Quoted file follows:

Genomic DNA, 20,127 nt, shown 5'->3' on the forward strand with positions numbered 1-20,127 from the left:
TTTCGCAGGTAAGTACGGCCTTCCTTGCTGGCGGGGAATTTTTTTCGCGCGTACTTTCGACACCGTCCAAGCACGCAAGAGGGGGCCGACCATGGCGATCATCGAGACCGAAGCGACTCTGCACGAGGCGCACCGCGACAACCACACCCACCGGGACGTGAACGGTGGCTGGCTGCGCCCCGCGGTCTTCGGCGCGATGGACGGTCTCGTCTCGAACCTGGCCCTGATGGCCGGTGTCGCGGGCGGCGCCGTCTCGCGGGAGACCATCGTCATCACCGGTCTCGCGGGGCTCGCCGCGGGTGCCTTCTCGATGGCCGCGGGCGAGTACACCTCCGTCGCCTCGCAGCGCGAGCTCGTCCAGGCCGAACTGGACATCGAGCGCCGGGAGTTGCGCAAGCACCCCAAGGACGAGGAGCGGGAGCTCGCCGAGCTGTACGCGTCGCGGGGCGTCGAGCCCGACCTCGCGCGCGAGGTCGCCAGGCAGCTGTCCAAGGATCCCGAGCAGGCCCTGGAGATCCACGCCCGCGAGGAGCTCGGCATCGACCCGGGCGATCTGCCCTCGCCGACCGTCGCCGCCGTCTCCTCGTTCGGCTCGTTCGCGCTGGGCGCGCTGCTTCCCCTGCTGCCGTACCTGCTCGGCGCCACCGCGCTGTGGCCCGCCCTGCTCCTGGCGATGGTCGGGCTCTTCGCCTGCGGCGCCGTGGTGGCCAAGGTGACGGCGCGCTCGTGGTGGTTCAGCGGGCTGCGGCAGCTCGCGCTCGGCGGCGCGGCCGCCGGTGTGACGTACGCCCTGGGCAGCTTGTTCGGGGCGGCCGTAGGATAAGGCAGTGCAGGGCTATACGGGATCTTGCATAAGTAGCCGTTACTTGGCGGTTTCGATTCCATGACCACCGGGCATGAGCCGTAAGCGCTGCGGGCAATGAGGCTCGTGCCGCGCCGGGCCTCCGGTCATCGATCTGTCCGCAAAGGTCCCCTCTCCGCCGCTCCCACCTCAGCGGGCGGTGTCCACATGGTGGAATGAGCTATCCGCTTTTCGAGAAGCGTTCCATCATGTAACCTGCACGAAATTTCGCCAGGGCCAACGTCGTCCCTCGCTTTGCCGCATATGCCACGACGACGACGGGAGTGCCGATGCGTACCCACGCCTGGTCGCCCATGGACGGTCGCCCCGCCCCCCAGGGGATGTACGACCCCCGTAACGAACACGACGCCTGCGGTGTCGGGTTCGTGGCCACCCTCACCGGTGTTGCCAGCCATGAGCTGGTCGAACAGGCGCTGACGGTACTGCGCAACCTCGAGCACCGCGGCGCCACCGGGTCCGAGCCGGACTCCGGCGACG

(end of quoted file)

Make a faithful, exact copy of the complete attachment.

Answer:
Genomic DNA, 20,127 nt, shown 5'->3' on the forward strand with positions numbered 1-20,127 from the left:
TTTCGCAGGTAAGTACGGCCTTCCTTGCTGGCGGGGAATTTTTTTCGCGCGTACTTTCGACACCGTCCAAGCACGCAAGAGGGGGCCGACCATGGCGATCATCGAGACCGAAGCGACTCTGCACGAGGCGCACCGCGACAACCACACCCACCGGGACGTGAACGGTGGCTGGCTGCGCCCCGCGGTCTTCGGCGCGATGGACGGTCTCGTCTCGAACCTGGCCCTGATGGCCGGTGTCGCGGGCGGCGCCGTCTCGCGGGAGACCATCGTCATCACCGGTCTCGCGGGGCTCGCCGCGGGTGCCTTCTCGATGGCCGCGGGCGAGTACACCTCCGTCGCCTCGCAGCGCGAGCTCGTCCAGGCCGAACTGGACATCGAGCGCCGGGAGTTGCGCAAGCACCCCAAGGACGAGGAGCGGGAGCTCGCCGAGCTGTACGCGTCGCGGGGCGTCGAGCCCGACCTCGCGCGCGAGGTCGCCAGGCAGCTGTCCAAGGATCCCGAGCAGGCCCTGGAGATCCACGCCCGCGAGGAGCTCGGCATCGACCCGGGCGATCTGCCCTCGCCGACCGTCGCCGCCGTCTCCTCGTTCGGCTCGTTCGCGCTGGGCGCGCTGCTTCCCCTGCTGCCGTACCTGCTCGGCGCCACCGCGCTGTGGCCCGCCCTGCTCCTGGCGATGGTCGGGCTCTTCGCCTGCGGCGCCGTGGTGGCCAAGGTGACGGCGCGCTCGTGGTGGTTCAGCGGGCTGCGGCAGCTCGCGCTCGGCGGCGCGGCCGCCGGTGTGACGTACGCCCTGGGCAGCTTGTTCGGGGCGGCCGTAGGATAAGGCAGTGCAGGGCTATACGGGATCTTGCATAAGTAGCCGTTACTTGGCGGTTTCGATTCCATGACCACCGGGCATGAGCCGTAAGCGCTGCGGGCAATGAGGCTCGTGCCGCGCCGGGCCTCCGGTCATCGATCTGTCCGCAAAGGTCCCCTCTCCGCCGCTCCCACCTCAGCGGGCGGTGTCCACATGGTGGAATGAGCTATCCGCTTTTCGAGAAGCGTTCCATCATGTAACCTGCACGAAATTTCGCCAGGGCCAACGTCGTCCCTCGCTTTGCCGCATATGCCACGACGACGACGGGAGTGCCGATGCGTACCCACGCCTGGTCGCCCATGGACGGTCGCCCCGCCCCCCAGGGGATGTACGACCCCCGTAACGAACACGACGCCTGCGGTGTCGGGTTCGTGGCCACCCTCACCGGTGTTGCCAGCCATGAGCTGGTCGAACAGGCGCTGACGGTACTGCGCAACCTCGAGCACCGCGGCGCCACCGGGTCCGAGCCGGACTCCGGCGACG